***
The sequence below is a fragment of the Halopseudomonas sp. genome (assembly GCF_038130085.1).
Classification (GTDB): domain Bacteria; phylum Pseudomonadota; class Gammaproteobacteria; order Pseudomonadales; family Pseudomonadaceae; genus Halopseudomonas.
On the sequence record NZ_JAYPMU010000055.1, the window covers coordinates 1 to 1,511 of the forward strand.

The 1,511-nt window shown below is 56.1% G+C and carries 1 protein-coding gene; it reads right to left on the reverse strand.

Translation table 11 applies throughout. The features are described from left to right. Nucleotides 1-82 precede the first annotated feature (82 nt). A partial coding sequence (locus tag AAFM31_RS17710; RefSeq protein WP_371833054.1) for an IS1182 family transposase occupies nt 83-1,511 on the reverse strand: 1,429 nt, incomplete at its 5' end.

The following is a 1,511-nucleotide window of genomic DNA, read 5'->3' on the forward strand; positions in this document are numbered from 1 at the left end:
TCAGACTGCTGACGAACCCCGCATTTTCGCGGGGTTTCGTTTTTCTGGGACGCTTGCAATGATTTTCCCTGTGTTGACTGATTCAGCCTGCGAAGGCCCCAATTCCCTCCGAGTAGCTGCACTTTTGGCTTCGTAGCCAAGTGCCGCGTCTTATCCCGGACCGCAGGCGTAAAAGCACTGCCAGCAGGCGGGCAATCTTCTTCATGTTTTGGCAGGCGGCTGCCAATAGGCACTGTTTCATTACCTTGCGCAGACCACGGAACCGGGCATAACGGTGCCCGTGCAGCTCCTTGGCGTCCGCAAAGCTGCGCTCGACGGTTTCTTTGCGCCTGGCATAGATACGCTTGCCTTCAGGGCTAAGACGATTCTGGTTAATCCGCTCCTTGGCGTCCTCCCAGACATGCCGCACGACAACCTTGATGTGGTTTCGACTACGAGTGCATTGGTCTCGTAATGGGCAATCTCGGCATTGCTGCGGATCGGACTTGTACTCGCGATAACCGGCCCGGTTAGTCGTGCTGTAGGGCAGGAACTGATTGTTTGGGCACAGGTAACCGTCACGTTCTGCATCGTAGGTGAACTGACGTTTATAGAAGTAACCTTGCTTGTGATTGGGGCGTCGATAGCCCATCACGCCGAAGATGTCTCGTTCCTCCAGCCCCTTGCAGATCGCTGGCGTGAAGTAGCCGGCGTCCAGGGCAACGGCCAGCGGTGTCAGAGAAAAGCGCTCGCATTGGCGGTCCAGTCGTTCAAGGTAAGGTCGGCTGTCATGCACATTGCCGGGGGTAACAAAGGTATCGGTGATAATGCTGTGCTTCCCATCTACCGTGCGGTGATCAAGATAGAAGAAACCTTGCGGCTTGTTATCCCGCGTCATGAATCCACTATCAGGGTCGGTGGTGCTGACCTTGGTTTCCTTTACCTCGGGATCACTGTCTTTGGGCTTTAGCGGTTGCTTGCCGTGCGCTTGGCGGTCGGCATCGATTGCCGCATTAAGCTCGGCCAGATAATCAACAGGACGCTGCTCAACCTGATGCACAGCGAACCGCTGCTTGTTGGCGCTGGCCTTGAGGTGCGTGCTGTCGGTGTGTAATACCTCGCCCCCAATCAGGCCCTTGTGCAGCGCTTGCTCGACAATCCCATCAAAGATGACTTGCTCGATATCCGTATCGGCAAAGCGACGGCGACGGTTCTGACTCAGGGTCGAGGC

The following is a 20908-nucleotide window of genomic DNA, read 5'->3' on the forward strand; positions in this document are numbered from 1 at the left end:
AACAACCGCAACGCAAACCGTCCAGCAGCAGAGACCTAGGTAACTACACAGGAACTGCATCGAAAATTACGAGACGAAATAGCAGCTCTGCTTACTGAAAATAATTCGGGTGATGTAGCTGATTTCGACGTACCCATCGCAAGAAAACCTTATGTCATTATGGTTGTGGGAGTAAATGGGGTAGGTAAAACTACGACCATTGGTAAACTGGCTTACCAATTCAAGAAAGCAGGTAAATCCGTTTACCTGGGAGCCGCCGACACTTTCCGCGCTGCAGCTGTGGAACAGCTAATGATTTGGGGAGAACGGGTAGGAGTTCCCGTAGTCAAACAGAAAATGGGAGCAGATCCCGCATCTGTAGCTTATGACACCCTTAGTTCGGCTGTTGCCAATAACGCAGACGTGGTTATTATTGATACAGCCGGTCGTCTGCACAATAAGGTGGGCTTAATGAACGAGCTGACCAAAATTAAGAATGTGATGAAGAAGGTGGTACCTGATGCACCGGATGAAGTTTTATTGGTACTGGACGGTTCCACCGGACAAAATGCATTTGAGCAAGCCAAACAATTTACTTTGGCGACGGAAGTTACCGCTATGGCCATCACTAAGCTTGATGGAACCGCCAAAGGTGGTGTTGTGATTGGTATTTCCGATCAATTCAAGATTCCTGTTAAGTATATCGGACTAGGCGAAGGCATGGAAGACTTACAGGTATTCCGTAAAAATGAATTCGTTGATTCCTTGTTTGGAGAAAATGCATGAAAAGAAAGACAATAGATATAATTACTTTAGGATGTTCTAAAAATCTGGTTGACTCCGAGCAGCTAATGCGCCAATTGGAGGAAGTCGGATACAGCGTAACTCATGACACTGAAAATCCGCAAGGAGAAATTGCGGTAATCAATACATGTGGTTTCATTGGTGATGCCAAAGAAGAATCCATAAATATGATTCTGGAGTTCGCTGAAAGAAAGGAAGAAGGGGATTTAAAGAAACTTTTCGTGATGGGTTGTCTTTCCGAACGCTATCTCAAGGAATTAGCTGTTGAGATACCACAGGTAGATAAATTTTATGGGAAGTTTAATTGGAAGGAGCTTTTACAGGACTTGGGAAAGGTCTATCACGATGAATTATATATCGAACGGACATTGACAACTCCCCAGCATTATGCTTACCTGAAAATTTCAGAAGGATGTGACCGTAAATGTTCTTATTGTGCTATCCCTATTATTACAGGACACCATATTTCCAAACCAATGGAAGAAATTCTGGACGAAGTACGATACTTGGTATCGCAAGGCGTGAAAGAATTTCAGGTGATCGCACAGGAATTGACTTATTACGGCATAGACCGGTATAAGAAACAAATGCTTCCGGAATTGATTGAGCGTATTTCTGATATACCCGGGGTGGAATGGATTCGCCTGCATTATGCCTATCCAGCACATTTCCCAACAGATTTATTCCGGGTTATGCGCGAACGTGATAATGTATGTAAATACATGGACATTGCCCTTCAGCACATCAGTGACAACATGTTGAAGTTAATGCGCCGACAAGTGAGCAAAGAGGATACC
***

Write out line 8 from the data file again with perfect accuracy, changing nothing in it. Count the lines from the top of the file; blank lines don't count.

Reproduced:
The following is a 20908-nucleotide window of genomic DNA, read 5'->3' on the forward strand; positions in this document are numbered from 1 at the left end: